Google Chrome update squashes bug used to attack users

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Google has patched a high-severity vulnerability for the desktop version of its Chrome browser.

The flaw, tracked as CVE-2022-2856, is being actively exploited in the wild, the company says, which is why it’s paramount that users patch their endpoints immediately. 

As is common, Google doesn’t want to say much about the flaw, until the majority of Chrome instances have been patched. What it did say, though, is that this is an improper input validation bug, further described as "insufficient validation of untrusted input in Intents."

Patching up holes

The fix came as part of a larger update, covering a total of 11 vulnerabilities. Besides CVE-2022-2856, Google fixed these flaws, as well:

  • CVE-2022-2852 (critical): Use after free in FedCM
  • CVE-2022-2854 (high): Use after free in SwiftShader
  • CVE-2022-2855 (high): Use after free in ANGLE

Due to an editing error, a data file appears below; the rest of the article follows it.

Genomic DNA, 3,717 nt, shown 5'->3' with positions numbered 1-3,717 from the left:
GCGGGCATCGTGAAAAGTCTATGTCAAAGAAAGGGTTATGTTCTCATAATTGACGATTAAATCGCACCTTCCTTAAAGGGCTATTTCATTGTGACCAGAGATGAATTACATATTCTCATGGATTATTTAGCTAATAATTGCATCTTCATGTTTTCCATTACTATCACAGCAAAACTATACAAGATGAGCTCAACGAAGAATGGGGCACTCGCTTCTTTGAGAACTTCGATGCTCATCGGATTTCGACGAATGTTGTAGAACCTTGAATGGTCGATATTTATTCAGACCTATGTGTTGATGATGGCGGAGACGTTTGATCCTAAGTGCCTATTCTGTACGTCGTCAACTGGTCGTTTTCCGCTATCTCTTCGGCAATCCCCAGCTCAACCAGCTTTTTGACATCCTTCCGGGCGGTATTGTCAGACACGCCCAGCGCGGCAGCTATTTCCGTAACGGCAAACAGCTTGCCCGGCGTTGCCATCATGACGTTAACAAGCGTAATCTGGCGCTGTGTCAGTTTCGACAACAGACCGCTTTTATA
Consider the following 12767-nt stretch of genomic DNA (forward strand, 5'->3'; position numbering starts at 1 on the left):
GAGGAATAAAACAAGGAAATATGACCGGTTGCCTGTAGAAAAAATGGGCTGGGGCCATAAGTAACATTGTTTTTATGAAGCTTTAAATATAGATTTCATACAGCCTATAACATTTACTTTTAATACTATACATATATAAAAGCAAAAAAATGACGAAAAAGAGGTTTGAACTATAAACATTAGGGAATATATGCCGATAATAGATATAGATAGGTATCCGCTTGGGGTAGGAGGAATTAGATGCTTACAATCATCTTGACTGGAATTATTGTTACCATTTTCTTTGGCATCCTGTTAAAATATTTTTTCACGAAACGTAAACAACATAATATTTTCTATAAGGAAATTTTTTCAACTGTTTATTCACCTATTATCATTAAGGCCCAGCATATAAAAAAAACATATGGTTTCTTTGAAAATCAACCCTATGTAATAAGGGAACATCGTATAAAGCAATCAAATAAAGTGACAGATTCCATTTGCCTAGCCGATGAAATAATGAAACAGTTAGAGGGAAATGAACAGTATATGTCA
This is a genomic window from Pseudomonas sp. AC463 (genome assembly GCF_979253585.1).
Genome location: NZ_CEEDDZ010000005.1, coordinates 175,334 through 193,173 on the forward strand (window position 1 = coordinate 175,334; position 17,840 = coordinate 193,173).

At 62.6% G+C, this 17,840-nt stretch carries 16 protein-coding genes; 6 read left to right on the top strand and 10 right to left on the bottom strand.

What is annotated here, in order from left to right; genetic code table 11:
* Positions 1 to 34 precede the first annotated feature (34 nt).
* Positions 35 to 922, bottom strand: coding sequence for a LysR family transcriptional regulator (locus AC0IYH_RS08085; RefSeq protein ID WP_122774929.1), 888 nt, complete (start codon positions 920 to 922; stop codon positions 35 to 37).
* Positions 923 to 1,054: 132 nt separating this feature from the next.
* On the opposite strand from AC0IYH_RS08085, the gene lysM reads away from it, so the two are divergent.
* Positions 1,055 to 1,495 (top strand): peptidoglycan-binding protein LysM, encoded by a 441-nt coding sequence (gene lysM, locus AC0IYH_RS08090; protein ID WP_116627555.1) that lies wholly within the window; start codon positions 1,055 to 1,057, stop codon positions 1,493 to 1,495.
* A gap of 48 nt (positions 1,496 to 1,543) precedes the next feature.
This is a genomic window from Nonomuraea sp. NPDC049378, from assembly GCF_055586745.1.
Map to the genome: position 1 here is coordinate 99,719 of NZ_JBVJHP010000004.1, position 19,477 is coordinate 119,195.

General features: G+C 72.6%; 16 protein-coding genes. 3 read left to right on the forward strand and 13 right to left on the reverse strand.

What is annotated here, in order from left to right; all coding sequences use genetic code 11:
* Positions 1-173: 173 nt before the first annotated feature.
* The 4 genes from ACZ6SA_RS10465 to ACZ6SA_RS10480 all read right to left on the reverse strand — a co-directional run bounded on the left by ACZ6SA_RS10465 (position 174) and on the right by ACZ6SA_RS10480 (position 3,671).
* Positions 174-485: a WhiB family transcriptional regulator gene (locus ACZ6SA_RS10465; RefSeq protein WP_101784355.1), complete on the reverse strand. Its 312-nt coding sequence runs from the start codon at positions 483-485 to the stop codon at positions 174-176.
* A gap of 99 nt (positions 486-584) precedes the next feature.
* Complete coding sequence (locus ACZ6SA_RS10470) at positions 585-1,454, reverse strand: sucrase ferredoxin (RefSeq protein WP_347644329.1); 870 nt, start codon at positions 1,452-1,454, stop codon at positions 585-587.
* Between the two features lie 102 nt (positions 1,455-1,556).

• CVE-2022-2857 (high): Use after free in Blink
  • CVE-2022-2858 (high): Use after free in Sign-In Flow.
  • CVE-2022-2853 (high): Heap buffer overflow in Downloads
  • CVE-2022-2859 (medium): Use after free in Chrome OS Shell
  • CVE-2022-2860 (medium): Insufficient policy enforcement in Cookies
  • CVE-2022-2861 (medium): Inappropriate implementation in Extensions API

As per a report on The Register, Google paid out at least $29,000 to bounty hunters who found and disclosed these vulnerabilities. The highest payout, of $7,000, went to researchers who found CVE-2022-2854 and CVE-2022-2855. Last year, the company paid out almost $9 million for numerous bug disclosures.

Being the world’s number one browser, Chrome is also the biggest target, with countless threat actors racing to find new zero-day vulnerabilities. Less than two months ago, Google fixed one such vulnerability for the Windows version, that was allegedly being exploited in the wild.

The high-severity bug, tracked as CVE-2022-2294, is a heap-based buffer overflow weakness.

Via: The Register

Sead Fadilpašić

Sead is a seasoned freelance journalist based in Sarajevo, Bosnia and Herzegovina. He writes about IT (cloud, IoT, 5G, VPN) and cybersecurity (ransomware, data breaches, laws and regulations). In his career, spanning more than a decade, he’s written for numerous media outlets, including Al Jazeera Balkans. He’s also held several modules on content writing for Represent Communications.